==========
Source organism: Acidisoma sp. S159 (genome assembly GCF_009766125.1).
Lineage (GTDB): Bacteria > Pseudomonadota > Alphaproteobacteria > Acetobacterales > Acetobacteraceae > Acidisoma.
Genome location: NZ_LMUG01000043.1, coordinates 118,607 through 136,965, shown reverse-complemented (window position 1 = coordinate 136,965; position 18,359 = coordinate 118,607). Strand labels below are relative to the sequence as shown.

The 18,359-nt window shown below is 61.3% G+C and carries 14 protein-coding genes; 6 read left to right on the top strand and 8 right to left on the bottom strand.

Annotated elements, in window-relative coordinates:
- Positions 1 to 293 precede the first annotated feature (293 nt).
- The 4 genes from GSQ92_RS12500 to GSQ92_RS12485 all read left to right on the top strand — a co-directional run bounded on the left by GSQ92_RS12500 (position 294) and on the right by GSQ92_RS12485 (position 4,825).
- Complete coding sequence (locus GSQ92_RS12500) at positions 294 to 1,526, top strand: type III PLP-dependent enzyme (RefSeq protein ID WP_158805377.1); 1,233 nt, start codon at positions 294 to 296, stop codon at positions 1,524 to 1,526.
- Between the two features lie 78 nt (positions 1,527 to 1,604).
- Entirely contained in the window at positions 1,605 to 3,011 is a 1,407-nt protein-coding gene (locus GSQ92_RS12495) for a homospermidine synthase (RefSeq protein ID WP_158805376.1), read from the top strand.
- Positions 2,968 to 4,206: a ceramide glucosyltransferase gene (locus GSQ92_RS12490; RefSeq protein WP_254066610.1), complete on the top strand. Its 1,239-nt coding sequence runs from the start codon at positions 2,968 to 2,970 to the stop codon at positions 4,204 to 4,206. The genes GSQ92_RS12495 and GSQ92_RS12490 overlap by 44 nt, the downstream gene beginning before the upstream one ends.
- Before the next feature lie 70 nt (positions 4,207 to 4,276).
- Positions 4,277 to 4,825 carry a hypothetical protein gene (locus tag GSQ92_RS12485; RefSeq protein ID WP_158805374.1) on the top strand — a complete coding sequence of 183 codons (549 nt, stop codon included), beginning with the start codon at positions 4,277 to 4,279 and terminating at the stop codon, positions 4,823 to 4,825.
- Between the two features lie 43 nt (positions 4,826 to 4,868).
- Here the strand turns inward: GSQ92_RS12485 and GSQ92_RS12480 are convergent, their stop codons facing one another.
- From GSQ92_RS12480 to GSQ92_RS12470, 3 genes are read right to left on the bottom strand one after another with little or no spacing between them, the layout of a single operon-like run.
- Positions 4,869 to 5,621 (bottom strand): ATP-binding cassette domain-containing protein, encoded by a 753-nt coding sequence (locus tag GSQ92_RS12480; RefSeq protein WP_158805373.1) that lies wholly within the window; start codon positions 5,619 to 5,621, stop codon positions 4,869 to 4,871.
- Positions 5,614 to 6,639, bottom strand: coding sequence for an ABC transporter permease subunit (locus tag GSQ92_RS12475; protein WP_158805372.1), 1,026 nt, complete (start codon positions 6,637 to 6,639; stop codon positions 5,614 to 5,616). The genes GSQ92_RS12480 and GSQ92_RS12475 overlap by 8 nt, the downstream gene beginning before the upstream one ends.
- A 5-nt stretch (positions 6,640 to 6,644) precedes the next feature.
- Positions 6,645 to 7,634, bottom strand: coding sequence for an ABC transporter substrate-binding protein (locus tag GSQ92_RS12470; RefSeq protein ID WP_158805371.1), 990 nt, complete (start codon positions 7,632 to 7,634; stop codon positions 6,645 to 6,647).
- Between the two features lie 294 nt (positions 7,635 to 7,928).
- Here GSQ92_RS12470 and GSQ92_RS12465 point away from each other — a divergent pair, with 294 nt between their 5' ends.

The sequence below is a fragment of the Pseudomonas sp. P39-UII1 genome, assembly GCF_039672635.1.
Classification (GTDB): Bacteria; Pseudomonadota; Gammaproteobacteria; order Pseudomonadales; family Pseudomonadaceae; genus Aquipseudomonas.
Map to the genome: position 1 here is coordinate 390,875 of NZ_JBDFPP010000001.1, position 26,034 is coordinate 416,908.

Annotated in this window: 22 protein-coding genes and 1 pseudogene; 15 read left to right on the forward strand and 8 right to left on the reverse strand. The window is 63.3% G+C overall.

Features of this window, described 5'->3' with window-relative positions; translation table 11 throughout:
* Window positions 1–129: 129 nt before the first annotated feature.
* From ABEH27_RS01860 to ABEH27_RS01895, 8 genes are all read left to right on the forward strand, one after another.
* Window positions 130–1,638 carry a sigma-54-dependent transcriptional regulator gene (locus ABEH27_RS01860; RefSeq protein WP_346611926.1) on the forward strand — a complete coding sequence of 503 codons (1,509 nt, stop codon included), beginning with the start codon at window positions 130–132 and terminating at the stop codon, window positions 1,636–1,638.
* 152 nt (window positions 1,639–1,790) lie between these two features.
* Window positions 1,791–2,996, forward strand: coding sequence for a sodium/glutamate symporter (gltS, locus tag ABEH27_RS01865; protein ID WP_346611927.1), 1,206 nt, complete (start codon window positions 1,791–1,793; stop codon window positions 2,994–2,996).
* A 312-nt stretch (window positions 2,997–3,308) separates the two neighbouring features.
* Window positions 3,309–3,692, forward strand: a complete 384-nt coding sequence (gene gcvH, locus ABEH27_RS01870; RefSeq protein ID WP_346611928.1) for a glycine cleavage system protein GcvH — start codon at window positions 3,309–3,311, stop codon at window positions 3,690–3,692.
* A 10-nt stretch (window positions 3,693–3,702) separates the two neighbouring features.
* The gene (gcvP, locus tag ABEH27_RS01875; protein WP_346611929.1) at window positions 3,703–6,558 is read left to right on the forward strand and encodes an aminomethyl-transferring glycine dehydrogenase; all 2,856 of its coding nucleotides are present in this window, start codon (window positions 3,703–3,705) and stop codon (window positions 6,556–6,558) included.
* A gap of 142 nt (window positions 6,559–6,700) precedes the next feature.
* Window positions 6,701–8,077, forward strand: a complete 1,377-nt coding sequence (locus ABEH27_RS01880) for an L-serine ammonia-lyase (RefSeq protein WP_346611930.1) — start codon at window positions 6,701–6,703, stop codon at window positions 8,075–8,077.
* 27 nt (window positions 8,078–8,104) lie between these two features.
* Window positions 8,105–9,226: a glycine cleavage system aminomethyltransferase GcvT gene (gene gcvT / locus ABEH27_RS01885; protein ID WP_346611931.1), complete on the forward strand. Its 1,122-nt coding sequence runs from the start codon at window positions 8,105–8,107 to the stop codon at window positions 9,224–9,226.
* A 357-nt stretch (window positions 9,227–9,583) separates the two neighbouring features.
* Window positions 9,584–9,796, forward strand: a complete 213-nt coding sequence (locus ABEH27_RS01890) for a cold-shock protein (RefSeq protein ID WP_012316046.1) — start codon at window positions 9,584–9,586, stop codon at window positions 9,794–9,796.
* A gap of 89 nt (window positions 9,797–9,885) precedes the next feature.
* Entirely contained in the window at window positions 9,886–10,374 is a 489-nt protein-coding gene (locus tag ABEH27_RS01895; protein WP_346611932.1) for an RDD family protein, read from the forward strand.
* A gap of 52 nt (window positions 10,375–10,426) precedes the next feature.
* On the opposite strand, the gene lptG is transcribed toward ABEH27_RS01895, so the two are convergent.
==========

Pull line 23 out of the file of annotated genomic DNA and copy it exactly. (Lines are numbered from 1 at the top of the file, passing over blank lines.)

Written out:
The sequence below is a fragment of the Pseudomonas sp. P39-UII1 genome, assembly GCF_039672635.1.